Combined ShapeCaption
Toscano has a lunch menu. Among its many offerings is Panino con la Porchetta. (Chris Hunt for The Atlanta Journal-Constitution)

Credit: Chris Hunt

Credit: Chris Hunt

“There’s no foot traffic at Cibo for lunch, so lunch is a big difference here,” Harrell said. “But a lot of the menu is the same; there’s just more on the menu here. The meatballs are something we’re really known for, so we had to have those. But it’s funny, they’re called Toscano meatballs here, and Cibo meatballs there, but they’re the same meatballs.”

Combined ShapeCaption
Toscano's antipasto menu includes Arancini di Riso con bufala e manzo (rice balls filled with fresh mozzarella and beef, breaded, fried and served with tomato sauce). (Chris Hunt for The Atlanta Journal-Constitution)

Credit: Chris Hunt

Toscano's antipasto menu includes Arancini di Riso con bufala e manzo (rice balls filled with fresh mozzarella and beef, breaded, fried and served with tomato sauce). (Chris Hunt for The Atlanta Journal-Constitution)

Credit: Chris Hunt

Combined ShapeCaption
Toscano's antipasto menu includes Arancini di Riso con bufala e manzo (rice balls filled with fresh mozzarella and beef, breaded, fried and served with tomato sauce). (Chris Hunt for The Atlanta Journal-Constitution)

Credit: Chris Hunt

Credit: Chris Hunt

Harrell’s younger brother, John Hults, moved from New York to Atlanta in March to work at Cibo and become the executive chef at Toscano. “Trust me, we have some arguments, but he knows how to do everything in the way that it needs to be done,” Harrell said, laughing. “It mirrors Cibo. It really does, and luckily we still love each other.”

Combined ShapeCaption
A popular Cibo e Beve cocktail is also available at Toscano: Hunny Pot (Cathead Honeysuckle Vodka, St. Germain, mint, fresh blood orange juice with a Torresella Prosecco floater). (Chris Hunt for The Atlanta Journal-Constitution)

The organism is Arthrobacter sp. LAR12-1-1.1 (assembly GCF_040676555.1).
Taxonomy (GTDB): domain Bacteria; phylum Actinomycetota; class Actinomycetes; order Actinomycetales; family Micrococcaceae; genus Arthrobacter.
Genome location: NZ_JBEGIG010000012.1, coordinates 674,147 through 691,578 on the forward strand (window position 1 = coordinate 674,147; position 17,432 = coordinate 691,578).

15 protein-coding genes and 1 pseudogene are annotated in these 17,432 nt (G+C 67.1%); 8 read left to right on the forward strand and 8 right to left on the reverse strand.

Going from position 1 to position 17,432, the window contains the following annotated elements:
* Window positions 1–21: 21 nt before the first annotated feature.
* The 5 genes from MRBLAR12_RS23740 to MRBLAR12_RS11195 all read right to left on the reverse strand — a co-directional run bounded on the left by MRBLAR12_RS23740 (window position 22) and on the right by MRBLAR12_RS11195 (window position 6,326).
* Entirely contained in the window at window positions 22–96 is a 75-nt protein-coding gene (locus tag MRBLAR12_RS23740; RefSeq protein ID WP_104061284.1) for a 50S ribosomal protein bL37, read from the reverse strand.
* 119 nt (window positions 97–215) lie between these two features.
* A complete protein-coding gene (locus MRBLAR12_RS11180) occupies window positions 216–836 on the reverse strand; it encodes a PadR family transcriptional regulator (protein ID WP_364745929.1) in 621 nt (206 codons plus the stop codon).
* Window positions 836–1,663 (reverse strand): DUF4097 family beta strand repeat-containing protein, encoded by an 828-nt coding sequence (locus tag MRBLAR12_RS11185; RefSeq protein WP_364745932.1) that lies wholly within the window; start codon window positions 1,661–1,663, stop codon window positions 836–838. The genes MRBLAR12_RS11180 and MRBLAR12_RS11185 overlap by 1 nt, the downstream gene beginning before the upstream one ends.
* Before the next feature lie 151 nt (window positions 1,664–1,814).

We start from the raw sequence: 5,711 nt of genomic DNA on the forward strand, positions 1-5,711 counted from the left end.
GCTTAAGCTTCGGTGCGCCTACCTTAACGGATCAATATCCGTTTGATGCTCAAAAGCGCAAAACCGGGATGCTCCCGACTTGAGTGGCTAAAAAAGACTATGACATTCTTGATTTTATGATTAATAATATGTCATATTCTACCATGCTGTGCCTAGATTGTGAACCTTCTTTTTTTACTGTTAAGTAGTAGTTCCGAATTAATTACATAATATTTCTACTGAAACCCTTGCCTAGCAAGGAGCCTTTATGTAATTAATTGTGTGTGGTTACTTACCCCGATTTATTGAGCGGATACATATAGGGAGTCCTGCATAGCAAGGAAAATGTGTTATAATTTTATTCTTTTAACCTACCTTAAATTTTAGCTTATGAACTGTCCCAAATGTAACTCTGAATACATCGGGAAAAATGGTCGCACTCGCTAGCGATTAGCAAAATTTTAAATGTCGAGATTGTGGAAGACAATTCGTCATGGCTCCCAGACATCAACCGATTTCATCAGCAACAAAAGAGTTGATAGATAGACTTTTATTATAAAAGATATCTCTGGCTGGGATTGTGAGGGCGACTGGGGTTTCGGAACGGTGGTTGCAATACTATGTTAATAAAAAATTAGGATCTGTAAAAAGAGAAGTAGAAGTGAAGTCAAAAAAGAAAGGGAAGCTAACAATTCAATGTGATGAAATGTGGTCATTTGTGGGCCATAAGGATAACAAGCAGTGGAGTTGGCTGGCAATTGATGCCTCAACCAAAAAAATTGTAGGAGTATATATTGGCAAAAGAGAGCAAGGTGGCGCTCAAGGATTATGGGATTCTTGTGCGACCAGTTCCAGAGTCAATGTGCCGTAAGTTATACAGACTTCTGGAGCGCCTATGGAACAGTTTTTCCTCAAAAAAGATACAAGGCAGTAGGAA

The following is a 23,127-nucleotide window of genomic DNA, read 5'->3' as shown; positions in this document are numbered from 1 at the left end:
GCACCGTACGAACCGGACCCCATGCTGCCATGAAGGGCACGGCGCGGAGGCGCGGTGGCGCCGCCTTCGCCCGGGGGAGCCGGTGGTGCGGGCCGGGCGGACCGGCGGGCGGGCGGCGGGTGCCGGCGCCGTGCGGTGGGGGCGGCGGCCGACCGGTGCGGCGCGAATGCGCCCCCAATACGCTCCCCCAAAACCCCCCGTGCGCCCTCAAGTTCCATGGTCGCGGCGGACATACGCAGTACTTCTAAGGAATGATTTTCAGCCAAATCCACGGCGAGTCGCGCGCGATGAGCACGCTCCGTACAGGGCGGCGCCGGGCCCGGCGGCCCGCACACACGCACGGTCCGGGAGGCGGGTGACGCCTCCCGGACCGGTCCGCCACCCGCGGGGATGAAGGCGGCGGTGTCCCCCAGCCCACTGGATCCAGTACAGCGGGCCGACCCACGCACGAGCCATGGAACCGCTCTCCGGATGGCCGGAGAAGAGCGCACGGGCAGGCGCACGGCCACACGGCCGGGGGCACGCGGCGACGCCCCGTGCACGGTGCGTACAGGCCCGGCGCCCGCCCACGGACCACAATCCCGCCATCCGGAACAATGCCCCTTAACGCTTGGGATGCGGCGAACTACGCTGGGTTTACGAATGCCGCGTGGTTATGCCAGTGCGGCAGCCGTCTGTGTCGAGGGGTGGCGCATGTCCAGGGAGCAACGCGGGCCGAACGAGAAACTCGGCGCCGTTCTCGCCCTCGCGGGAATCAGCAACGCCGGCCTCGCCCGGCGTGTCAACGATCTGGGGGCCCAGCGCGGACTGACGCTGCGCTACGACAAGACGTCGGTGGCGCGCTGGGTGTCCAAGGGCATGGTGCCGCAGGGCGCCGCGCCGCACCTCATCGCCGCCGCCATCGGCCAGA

Credit: Chris Hunt

A popular Cibo e Beve cocktail is also available at Toscano: Hunny Pot (Cathead Honeysuckle Vodka, St. Germain, mint, fresh blood orange juice with a Torresella Prosecco floater). (Chris Hunt for The Atlanta Journal-Constitution)

Credit: Chris Hunt

Combined ShapeCaption
A popular Cibo e Beve cocktail is also available at Toscano: Hunny Pot (Cathead Honeysuckle Vodka, St. Germain, mint, fresh blood orange juice with a Torresella Prosecco floater). (Chris Hunt for The Atlanta Journal-Constitution)

Credit: Chris Hunt

Credit: Chris Hunt

Another Cibo alum, Toscano general manager Irvin Torres, is in charge of the beverage program, which includes an expanding selection of Italian wines, six draft beers, and several cocktails that have been bestsellers on the Cibo menu. Hunny Pot, with Cathead Honeysuckle Vodka, St. Germain, mint, fresh blood orange juice, and a Torresella Prosecco floater, is currently the most popular, Torres said.

Combined ShapeCaption
Grilled Swordfish with salmoriglio sauce, spinach and roasted potatoes at Toscano. (Chris Hunt for The Atlanta Journal-Constitution)

Credit: Chris Hunt

Grilled Swordfish with salmoriglio sauce, spinach and roasted potatoes at Toscano. (Chris Hunt for The Atlanta Journal-Constitution)

Credit: Chris Hunt

Combined ShapeCaption
Grilled Swordfish with salmoriglio sauce, spinach and roasted potatoes at Toscano. (Chris Hunt for The Atlanta Journal-Constitution)

Credit: Chris Hunt

Credit: Chris Hunt

Summing up a sprawling menu that ranges from salads, soups, sandwiches and pizza, to antipasti, pasta, entrees and dessert, Harrell stresses simplicity and value.

Combined ShapeCaption
Macellaio is a meat lover's pizza at Toscano. (Chris Hunt for The Atlanta Journal-Constitution)

Credit: Chris Hunt

Macellaio is a meat lover's pizza at Toscano. (Chris Hunt for The Atlanta Journal-Constitution)

Credit: Chris Hunt

Combined ShapeCaption
Macellaio is a meat lover's pizza at Toscano. (Chris Hunt for The Atlanta Journal-Constitution)

Credit: Chris Hunt

Credit: Chris Hunt

“When you’re coming up as a chef, it’s ‘this looks cool and that looks cool,’ and you want to experiment,” she said. “I had my time when I liked playing with things. Honestly, when it comes down to it, the best food is just simply putting good flavors together.

“Molecular gastronomy was fun. But the tomato sauce that grandma made is always going to be the best. And that’s what I like about our food. We’re not trying to be froufrou about it. We’re just trying to put out good food that everyone will enjoy. And I don’t ever want people to leave feeling hungry. I want people to feel like they got value when they come to our restaurants.”

DINING OUT

11 a.m.-10 p.m. Sundays-Saturdays for lunch and dinner. Brunch coming soon.

232 19th St. NW, Suite 7165, Atlanta. 404-500-5394, toscanoatlanta.com.

Read more stories like this by liking Atlanta Restaurant Scene on Facebook, following @ATLDiningNews on Twitter and @ajcdining on Instagram.